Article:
Senate lawmakers voted unanimously Tuesday to give the whistleblower report filed against President Donald Trump to the House and Senate Intelligence committees.
Even if it was a rare bipartisan moment, the vote doesn’t hold a ton of weight: It was in favor of a nonbinding resolution championed by Senate Minority Leader Chuck Schumer, who has called for the Trump administration to disclose a whistleblower complaint regarding the president’s communications with Ukraine. It does, however, indicate that no Senate Republican was willing to block the resolution and to publicly back the White House’s attempts to withhold the complaint.
Earlier on Tuesday, Trump said he would share the transcript of a phone call that took place with Ukrainian President Volodymyr Zelensky over the summer, though the administration has continued to resist further
The Senate vote on Tuesday directly pushes back on this decision. It was conducted in a way that offered some cover for Republicans: As George Washington University’s Sarah Binder noted, the vote was a “voice vote,” ensuring that individual Republicans were not put on the record against Trump on the issue. Still, Senate Majority Leader Mitch McConnell could have chosen to block the resolution and he did not.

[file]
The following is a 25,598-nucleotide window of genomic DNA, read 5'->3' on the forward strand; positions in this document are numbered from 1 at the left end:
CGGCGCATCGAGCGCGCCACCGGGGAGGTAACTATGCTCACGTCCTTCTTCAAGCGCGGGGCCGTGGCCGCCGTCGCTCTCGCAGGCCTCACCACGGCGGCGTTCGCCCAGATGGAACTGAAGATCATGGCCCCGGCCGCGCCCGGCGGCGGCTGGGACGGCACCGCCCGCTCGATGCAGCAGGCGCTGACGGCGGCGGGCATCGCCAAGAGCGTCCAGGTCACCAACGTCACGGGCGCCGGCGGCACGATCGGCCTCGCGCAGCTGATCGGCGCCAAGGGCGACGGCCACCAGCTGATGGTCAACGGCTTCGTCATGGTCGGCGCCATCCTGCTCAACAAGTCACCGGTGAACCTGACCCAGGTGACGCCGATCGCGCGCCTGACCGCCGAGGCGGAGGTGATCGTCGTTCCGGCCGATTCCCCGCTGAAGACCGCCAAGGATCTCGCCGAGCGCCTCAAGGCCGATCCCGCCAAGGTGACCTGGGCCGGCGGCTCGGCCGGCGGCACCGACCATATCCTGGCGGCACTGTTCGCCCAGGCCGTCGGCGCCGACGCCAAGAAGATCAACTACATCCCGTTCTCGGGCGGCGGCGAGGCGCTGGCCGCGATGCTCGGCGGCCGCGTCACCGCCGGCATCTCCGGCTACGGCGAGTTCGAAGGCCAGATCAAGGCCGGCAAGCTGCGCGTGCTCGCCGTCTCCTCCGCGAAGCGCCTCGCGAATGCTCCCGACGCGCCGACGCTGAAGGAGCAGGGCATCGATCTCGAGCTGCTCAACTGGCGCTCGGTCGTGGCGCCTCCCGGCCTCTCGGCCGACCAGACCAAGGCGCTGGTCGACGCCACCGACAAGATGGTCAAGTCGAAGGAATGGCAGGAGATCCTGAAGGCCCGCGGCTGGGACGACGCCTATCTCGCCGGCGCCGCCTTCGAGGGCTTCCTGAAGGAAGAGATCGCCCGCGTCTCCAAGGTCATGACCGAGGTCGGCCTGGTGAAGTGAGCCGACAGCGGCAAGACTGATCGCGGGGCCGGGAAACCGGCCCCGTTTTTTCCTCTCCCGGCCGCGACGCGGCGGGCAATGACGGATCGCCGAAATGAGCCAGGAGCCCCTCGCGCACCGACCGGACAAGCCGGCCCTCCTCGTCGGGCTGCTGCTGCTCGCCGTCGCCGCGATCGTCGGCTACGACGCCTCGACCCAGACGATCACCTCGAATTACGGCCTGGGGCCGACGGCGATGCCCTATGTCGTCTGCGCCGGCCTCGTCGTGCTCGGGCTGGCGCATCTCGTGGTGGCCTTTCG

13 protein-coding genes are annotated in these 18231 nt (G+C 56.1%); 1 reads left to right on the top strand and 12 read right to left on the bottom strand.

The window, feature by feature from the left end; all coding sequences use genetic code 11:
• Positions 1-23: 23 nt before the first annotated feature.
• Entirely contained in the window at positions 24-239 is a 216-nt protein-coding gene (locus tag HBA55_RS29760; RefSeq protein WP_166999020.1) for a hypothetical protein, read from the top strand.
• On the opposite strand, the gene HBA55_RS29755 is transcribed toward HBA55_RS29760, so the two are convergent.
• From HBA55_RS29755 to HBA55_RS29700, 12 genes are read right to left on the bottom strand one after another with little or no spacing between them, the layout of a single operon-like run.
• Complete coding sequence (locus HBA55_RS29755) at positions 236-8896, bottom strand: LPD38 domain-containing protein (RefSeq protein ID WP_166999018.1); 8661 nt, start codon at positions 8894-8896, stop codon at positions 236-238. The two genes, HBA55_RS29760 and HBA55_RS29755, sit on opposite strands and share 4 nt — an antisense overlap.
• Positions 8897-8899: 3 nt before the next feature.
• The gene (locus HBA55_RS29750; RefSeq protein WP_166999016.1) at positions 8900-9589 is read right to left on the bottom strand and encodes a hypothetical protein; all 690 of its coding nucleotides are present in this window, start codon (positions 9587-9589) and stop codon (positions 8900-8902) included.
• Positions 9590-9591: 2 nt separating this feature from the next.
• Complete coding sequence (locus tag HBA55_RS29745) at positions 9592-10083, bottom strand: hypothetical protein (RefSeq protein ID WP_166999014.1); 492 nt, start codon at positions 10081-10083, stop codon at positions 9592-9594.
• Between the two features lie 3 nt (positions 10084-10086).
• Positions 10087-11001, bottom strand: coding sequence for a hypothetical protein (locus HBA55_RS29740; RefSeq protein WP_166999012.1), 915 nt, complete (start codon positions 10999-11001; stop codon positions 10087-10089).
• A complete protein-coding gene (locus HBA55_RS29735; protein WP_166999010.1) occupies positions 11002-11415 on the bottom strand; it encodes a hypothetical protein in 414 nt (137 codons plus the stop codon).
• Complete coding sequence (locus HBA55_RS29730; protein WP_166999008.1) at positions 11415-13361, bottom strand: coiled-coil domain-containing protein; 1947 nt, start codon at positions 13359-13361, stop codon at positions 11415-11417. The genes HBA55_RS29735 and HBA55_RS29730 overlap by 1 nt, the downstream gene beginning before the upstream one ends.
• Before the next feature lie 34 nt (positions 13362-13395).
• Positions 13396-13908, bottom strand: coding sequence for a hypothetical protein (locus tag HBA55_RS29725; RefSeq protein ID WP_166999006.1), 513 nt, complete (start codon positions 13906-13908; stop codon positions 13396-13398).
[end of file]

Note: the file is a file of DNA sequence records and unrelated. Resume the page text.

It’s still unclear exactly what the whistleblower report contains. A report from the Wall Street Journal that was published since the emergence of the complaint revealed that Trump allegedly pressured Ukrainian President Volodymyr Zelensky to investigate the business ties of Hunter Biden, the son of former vice president and current 2020 candidate Joe Biden, on eight occasions. Subsequent reporting from the Washington Post also found that the Trump administration restricted military aid from Ukraine before his call with Zelensky this summer, spurring Democrats to question Trump’s use of federal money as potential leverage for his personal gain.
Trump has confirmed pieces of the story himself. He admitted to discussing Biden in a call with Zelensky, but claims that the call was aboveboard. On the revelation of withholding aid, Trump gave various explanations, including that he thinks other countries should also help cover it.
The whistleblower report is expected to offer a much more complete picture of the interactions between Trump and Zelensky. If the pressure from the Senate is successful, the intelligence committees in both chambers should have access to the whistleblower report itself in the coming days.